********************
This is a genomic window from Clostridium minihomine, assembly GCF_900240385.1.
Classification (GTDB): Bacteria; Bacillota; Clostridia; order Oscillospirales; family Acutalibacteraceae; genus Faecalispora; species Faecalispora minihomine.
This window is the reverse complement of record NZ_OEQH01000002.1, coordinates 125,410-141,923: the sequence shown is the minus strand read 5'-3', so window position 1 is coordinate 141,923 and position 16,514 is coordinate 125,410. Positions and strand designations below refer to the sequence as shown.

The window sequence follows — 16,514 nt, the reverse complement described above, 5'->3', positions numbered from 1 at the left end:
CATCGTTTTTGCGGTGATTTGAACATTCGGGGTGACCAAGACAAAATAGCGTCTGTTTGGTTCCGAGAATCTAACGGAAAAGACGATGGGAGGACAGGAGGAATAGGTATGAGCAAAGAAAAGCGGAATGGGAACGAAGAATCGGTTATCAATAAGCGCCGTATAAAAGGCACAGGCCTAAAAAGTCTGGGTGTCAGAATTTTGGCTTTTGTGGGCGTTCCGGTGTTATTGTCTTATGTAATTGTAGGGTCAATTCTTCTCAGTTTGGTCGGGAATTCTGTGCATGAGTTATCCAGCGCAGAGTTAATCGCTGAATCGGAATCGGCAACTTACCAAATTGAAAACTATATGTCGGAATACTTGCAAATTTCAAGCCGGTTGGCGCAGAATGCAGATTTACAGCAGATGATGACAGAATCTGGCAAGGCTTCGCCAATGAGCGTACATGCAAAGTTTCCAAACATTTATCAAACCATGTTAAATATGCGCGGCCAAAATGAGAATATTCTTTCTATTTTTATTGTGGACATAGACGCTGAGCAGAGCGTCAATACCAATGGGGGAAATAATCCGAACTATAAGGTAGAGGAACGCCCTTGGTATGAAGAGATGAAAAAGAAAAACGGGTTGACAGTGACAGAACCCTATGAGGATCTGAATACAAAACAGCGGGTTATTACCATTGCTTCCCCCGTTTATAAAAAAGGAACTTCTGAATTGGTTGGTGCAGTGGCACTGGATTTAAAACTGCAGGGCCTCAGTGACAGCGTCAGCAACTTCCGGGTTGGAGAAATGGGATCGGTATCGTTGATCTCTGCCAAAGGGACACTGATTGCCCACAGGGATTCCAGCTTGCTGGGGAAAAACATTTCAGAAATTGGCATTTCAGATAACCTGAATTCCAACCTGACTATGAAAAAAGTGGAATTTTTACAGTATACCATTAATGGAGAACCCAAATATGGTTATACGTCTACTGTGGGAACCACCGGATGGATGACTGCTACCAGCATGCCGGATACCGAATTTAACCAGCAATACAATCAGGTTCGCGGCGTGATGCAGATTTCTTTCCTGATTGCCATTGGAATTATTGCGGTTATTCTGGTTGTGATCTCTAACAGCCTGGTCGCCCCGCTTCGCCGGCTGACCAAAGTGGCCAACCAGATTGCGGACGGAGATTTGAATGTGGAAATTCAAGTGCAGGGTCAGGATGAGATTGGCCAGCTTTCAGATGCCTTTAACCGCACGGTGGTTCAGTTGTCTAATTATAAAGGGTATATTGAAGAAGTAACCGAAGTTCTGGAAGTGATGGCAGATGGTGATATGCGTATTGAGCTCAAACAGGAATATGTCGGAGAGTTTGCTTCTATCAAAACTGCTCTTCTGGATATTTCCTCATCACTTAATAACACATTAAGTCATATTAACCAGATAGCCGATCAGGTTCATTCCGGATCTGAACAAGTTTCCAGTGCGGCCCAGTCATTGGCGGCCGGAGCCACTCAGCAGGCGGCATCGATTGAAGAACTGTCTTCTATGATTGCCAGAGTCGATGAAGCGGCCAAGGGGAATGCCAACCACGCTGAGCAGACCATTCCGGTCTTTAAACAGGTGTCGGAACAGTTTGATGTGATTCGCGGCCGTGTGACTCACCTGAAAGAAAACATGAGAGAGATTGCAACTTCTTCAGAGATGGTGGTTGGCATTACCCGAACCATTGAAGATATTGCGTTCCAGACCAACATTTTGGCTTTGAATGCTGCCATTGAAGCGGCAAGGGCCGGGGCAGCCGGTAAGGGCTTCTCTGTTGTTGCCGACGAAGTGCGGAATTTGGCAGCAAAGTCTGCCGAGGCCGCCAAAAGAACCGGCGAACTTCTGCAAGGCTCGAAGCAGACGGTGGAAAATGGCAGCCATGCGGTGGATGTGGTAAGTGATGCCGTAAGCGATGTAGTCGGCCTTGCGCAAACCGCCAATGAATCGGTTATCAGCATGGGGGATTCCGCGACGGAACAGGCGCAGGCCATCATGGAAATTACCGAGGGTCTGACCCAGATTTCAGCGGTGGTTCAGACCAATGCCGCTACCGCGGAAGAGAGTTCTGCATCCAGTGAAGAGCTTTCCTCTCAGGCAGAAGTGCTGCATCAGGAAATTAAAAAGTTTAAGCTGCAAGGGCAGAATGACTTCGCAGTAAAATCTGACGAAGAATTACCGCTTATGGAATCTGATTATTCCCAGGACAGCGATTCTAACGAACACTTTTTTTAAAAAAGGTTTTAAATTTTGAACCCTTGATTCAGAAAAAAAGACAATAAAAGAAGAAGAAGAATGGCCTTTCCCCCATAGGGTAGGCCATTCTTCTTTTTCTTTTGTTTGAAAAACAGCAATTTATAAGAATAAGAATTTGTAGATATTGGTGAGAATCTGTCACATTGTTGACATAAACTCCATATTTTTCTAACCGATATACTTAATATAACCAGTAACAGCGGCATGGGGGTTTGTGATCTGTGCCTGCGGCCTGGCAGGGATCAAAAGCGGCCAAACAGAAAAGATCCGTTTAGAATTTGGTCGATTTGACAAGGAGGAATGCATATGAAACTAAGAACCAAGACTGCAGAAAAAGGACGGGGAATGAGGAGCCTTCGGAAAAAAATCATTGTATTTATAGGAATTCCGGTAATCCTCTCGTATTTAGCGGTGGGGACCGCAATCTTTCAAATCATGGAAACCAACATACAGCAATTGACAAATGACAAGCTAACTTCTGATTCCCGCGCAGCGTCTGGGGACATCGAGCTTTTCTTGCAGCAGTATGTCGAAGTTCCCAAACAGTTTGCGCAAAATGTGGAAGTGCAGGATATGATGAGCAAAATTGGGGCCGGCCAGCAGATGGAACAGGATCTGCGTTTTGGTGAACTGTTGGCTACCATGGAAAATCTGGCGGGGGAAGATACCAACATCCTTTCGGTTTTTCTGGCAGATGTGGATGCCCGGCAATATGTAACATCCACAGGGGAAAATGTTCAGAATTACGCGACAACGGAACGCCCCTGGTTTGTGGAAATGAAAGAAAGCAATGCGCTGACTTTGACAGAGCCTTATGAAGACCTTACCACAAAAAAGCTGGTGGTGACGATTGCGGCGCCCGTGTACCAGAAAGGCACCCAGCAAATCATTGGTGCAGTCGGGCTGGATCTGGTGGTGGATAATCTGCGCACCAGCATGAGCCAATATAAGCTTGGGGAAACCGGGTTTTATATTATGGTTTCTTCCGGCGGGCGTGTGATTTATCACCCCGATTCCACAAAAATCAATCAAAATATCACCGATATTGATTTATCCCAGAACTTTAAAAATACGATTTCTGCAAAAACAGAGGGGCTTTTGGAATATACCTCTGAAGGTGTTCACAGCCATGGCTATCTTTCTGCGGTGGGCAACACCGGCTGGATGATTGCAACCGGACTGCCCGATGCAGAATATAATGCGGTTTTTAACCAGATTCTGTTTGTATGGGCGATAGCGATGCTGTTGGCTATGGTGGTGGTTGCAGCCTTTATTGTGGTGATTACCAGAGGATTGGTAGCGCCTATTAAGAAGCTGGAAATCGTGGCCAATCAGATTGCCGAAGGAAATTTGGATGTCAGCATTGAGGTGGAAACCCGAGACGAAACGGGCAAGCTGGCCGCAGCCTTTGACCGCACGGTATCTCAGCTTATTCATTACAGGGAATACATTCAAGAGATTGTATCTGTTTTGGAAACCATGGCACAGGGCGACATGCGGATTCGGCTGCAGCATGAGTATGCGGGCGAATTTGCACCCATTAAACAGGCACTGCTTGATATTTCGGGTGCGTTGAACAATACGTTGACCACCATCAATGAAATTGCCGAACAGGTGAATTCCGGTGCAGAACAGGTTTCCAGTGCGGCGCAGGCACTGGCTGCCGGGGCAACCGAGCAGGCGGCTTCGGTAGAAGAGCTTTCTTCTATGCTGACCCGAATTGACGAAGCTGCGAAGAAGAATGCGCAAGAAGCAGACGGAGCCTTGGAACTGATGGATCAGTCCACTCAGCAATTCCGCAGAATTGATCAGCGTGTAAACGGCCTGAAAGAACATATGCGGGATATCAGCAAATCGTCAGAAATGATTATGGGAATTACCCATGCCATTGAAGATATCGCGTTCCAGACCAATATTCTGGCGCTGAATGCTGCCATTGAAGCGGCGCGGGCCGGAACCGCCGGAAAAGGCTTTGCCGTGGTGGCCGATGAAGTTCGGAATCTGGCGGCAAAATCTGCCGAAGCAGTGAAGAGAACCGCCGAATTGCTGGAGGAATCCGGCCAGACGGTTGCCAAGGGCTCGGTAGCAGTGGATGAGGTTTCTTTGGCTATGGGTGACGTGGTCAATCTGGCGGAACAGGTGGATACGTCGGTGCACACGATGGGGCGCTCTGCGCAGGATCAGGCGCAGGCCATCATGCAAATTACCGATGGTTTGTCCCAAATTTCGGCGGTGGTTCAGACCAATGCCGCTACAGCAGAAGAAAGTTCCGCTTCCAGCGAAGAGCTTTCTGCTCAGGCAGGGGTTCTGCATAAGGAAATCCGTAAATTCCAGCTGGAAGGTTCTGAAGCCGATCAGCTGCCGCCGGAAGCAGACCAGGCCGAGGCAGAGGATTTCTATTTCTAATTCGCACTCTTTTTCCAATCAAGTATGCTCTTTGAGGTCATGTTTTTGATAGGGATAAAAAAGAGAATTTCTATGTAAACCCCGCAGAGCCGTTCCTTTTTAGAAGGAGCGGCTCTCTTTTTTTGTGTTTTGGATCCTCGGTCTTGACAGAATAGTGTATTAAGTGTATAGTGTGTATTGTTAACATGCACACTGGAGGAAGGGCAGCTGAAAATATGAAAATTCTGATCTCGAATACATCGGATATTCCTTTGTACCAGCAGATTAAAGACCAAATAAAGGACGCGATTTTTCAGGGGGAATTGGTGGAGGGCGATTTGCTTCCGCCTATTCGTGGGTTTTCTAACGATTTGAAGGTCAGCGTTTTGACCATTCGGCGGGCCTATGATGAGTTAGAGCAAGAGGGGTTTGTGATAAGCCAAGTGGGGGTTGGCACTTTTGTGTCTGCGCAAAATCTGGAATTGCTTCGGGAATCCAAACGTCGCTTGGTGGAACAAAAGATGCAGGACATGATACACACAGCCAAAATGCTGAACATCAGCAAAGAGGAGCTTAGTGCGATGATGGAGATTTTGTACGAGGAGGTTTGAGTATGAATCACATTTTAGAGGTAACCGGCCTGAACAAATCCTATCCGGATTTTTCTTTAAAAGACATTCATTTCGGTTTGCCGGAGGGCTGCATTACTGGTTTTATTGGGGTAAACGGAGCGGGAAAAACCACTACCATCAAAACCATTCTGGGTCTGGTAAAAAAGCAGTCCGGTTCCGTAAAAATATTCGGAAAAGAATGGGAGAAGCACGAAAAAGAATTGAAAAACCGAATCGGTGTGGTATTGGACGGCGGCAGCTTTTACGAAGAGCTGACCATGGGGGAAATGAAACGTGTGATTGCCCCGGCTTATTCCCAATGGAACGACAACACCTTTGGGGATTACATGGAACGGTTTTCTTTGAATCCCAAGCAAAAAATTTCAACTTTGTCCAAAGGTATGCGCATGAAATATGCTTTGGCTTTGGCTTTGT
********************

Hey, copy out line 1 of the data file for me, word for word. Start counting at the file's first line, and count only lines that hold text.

This is a genomic window from Clostridium minihomine, assembly GCF_900240385.1.